Don't let customer service reps steer you wrong

By Lifestyle and Budget Consumer Reports

When calling a company’s customer service, don’t always trust what you hear the first time. It can pay to verify.

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Case in point: Recently I rented a car and wanted to use my own E-ZPass toll transponder to avoid the $4.95 daily fee that Hertz charges for its PlatePass toll transponder, even on days you don’t go through any tolls.

So I called E-ZPass New York Service Center to find out whether I should temporarily register the rental car’s license plate to my E-ZPass account, as I was advised to do in the past.

The customer service representative told me that drivers no longer were allowed to use their own transponders in rental cars and that if I did so, I might incur a violation when I drove through a toll.

Really? Was E-ZPass now in cahoots with the rental car companies, forcing renters to pay for  transponder fees? I couldn’t believe it. So I asked to speak to a supervisor. After putting me on a brief hold, the rep told me that the supervisor said that there would be no issue using my own transponder in the rental car as long I properly affixed it to the windshield.

Since that call, I found this on the E-ZPass New York Service Center website: “Do not add rental car information to your E-ZPass account. However, you can use your E-ZPass Tag in any vehicle of the same class.”

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Shouldn’t the customer service rep have known that?

For more tips, read our customer service buying guide.

Based on my experience with E-ZPass and with other vendors and services, it's often a good idea to take what customer service reps tell you with the proverbial grain of salt, particularly if the issue is an important one.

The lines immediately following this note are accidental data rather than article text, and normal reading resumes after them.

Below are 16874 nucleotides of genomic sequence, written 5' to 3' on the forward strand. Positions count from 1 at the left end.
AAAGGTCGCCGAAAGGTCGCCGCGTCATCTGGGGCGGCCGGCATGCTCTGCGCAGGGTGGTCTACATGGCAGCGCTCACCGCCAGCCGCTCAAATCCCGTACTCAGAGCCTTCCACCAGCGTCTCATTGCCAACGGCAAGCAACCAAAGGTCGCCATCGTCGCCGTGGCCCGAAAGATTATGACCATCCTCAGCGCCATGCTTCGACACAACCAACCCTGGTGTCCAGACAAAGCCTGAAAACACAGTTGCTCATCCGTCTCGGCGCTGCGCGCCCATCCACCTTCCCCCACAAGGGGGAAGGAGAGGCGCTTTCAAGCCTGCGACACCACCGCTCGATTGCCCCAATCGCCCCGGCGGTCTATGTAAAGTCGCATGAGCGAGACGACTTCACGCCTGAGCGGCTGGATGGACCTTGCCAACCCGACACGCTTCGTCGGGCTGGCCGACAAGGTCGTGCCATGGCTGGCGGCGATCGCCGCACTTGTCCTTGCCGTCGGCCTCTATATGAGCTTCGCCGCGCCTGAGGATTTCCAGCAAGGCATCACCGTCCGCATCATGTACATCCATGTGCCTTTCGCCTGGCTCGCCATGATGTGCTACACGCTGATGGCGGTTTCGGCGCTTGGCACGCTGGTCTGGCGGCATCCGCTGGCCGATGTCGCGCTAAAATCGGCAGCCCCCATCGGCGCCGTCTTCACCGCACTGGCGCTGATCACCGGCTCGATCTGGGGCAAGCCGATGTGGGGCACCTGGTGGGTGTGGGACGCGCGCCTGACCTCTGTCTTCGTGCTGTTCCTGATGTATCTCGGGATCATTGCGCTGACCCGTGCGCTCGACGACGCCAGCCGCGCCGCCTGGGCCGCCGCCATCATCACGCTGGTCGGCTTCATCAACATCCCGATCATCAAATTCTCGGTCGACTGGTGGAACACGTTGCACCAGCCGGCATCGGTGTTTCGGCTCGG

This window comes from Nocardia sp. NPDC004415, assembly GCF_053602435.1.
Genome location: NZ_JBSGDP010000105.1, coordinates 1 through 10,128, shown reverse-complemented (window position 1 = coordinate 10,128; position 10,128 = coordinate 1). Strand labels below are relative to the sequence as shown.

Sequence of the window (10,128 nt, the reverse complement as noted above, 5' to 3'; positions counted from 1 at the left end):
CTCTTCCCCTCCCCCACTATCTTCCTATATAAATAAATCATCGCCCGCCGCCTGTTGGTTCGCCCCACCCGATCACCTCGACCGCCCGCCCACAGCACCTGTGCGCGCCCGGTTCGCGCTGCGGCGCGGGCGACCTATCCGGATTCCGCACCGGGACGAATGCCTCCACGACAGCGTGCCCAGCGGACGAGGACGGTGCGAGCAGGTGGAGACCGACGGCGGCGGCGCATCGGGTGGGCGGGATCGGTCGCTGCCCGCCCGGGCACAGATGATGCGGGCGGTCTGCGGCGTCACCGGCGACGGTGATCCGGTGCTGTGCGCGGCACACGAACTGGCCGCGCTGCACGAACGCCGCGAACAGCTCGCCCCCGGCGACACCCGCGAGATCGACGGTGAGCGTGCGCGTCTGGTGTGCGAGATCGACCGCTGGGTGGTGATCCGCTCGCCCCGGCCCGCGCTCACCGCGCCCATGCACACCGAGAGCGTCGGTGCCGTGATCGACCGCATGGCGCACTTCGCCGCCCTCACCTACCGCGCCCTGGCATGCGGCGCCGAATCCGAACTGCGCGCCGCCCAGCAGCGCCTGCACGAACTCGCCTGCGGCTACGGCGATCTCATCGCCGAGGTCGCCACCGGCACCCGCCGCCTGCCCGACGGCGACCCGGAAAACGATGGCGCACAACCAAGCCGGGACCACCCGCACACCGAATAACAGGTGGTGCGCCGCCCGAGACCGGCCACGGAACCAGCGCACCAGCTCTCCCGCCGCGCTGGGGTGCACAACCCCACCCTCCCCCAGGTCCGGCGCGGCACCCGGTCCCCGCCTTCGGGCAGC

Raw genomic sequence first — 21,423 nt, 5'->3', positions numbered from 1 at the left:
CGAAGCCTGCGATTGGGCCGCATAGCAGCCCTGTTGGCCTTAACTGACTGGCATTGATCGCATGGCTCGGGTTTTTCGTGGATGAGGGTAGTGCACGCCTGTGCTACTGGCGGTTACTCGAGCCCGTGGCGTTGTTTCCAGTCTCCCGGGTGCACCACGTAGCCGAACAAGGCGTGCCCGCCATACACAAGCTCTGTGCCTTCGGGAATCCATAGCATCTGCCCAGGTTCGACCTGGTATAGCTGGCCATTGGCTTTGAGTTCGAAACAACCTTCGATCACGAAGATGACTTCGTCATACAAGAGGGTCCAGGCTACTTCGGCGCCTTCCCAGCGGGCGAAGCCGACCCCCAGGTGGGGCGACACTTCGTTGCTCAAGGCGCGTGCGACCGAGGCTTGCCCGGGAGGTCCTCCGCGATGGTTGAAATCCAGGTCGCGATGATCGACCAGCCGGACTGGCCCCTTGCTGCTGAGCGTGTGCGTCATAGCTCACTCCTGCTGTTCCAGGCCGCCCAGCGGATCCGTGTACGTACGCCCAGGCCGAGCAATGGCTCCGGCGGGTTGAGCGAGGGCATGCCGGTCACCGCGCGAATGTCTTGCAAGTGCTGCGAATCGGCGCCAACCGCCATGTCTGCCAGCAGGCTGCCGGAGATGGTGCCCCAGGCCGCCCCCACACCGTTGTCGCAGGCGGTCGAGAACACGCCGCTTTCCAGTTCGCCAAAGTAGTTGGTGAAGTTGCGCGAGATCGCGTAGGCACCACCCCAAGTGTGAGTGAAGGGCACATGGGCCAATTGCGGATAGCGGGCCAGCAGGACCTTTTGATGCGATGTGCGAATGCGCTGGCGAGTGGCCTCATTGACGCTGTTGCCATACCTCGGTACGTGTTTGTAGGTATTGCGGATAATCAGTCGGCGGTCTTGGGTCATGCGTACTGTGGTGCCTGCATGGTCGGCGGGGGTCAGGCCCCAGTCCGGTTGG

Last year, while we were researching a report on no-receipt returns, customer service reps at two different Walmart stores told us that if we returned an item without a receipt, we could get only a gift card and not a cash refund. Yet, Walmart's policy says customers can get a cash refund if the no-receipt return is for $25 or less, which was the case for both of our returns. Similarly, reps from two Target stores gave us different answers on the maximum purchase amount we could spend on a purchase and still be eligible for a no-receipt return.

What to do

If a customer service rep doesn’t tell you what you want or expect to hear, consider asking for a supervisor or calling back to get another rep to make sure you're getting the right info, a discount, or whatever else you’re seeking. You may want to read the company's policies or list of frequently asked questions.  Or try a basic Web search with the company's name and your question, as I did to find the E-ZPass instructions for car rentals. 

—Anthony Giorgianni

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